A boot fitting client has Morton’s Neuroma. We think probably caused by too many years in pointy toe ski touring boots compressing their metatarsal bones like they’re skiing in a machinist’s vise. Whatever the cause, this is serious. Morton’s can shut down a ski touring career, not to mention placing you in a desk chair the rest of your life.
(Morton’s is a thickening of tissue around a nerve that routes between metatarsal bones in the ball of your foot. It feels like you’ve got a rock in your boot, and it hurts. Problem: if unchecked Morton’s feeds on itself and gets progressively worse. Morton’s Neuroma.
Morton’s treatment general outline, in order of priority:
– Modify footwear (including footpads adhered to feet, boot widening, and footbed mods).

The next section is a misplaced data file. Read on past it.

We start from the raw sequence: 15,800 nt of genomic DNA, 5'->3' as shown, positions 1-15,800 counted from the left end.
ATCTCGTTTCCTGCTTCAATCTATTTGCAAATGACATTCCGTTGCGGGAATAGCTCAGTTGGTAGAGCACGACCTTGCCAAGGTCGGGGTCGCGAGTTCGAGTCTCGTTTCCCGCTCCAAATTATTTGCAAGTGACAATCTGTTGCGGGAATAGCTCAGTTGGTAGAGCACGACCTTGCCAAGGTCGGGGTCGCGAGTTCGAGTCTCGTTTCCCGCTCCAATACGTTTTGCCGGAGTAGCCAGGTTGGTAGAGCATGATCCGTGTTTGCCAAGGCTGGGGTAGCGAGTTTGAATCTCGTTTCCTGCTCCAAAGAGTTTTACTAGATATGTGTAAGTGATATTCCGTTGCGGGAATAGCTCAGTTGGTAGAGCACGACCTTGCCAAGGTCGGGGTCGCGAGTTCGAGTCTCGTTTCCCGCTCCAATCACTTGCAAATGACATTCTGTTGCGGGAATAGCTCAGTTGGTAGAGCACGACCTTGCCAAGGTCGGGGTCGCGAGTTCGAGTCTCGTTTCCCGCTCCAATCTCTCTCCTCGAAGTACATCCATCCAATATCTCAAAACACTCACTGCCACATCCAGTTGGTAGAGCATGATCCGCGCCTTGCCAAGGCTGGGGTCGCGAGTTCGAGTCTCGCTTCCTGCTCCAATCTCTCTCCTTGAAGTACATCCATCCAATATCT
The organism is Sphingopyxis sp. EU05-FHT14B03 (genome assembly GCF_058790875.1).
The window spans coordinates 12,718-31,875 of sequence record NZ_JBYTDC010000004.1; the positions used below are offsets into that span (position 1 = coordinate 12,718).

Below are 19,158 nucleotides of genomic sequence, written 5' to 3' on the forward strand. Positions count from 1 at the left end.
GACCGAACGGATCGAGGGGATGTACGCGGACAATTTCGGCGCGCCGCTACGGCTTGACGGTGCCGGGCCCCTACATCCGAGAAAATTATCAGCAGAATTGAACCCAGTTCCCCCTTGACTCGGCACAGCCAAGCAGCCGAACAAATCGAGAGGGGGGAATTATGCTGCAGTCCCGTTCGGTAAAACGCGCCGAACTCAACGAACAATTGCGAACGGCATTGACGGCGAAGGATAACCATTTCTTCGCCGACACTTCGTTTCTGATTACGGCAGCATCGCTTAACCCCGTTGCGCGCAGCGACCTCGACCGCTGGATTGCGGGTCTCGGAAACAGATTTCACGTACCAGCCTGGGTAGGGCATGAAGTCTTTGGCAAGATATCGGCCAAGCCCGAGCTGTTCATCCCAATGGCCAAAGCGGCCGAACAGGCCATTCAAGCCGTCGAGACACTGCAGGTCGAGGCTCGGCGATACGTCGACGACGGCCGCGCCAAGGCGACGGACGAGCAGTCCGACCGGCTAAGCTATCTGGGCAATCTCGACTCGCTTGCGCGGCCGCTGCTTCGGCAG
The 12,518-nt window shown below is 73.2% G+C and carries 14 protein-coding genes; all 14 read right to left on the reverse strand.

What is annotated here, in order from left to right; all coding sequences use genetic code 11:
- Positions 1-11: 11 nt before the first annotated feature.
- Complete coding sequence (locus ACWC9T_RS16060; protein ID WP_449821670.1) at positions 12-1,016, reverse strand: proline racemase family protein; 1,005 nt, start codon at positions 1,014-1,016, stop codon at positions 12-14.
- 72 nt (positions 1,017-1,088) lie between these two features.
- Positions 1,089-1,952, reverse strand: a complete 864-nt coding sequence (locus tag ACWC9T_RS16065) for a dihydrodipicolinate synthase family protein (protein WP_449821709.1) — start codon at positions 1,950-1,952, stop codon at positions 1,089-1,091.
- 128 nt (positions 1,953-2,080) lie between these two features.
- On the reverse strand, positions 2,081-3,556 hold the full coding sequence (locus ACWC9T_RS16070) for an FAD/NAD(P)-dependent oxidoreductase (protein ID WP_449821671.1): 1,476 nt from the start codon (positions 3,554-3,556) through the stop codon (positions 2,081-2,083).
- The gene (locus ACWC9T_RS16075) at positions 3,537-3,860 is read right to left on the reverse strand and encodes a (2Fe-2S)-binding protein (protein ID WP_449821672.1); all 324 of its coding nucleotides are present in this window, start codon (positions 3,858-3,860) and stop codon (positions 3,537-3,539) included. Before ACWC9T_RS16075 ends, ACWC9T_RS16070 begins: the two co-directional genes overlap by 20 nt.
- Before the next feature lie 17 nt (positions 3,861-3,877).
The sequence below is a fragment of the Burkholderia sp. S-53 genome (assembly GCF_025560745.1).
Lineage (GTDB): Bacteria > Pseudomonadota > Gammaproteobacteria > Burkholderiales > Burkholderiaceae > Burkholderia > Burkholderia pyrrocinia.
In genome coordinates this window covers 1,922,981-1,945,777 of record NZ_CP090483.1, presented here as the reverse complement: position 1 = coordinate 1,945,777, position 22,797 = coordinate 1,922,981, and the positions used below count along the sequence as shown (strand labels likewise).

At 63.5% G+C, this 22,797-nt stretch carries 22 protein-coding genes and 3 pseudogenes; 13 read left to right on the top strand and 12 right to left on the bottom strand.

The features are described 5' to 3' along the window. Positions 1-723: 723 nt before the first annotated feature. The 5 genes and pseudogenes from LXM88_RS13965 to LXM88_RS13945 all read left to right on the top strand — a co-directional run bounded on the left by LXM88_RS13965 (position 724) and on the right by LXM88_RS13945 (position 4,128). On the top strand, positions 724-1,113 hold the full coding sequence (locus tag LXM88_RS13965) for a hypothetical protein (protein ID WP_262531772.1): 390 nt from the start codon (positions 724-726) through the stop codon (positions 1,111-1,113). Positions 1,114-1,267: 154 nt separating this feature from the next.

– Anti inflammatory measures (NSAID and ice).
– Physical therapy (stretching and massage).
– Lifestyle adjustments (quit working on concrete floors, or ski less?).
– Injections and other medical provider interventions.
This blog post: how we modify ski boots for the condition.
Experimentation is key with this. Morton’s is pain, so it’s easy to test different fits until something provides relief. While doing so, it’s best for the boot fitting client to go off their NSAID pain killers so their feet are sensitive to footwear customization. This is especially helpful when you palpate under the footbed with their foot on top, to located the exact point you skive under the footbed.
Once the boot and footbed are modified, it’s time to pursue cortisone and perhaps more if the problem continues. Modifying all other footwear is also recommended.
WildSnow.com publisher emeritus and founder Lou (Louis Dawson) has a 50+ years career in climbing, backcountry skiing and ski mountaineering. He was the first person in history to ski down all 54 Colorado 14,000-foot peaks, has authored numerous books about about backcountry skiing, and has skied from the summit of Denali in Alaska, North America’s highest mountain.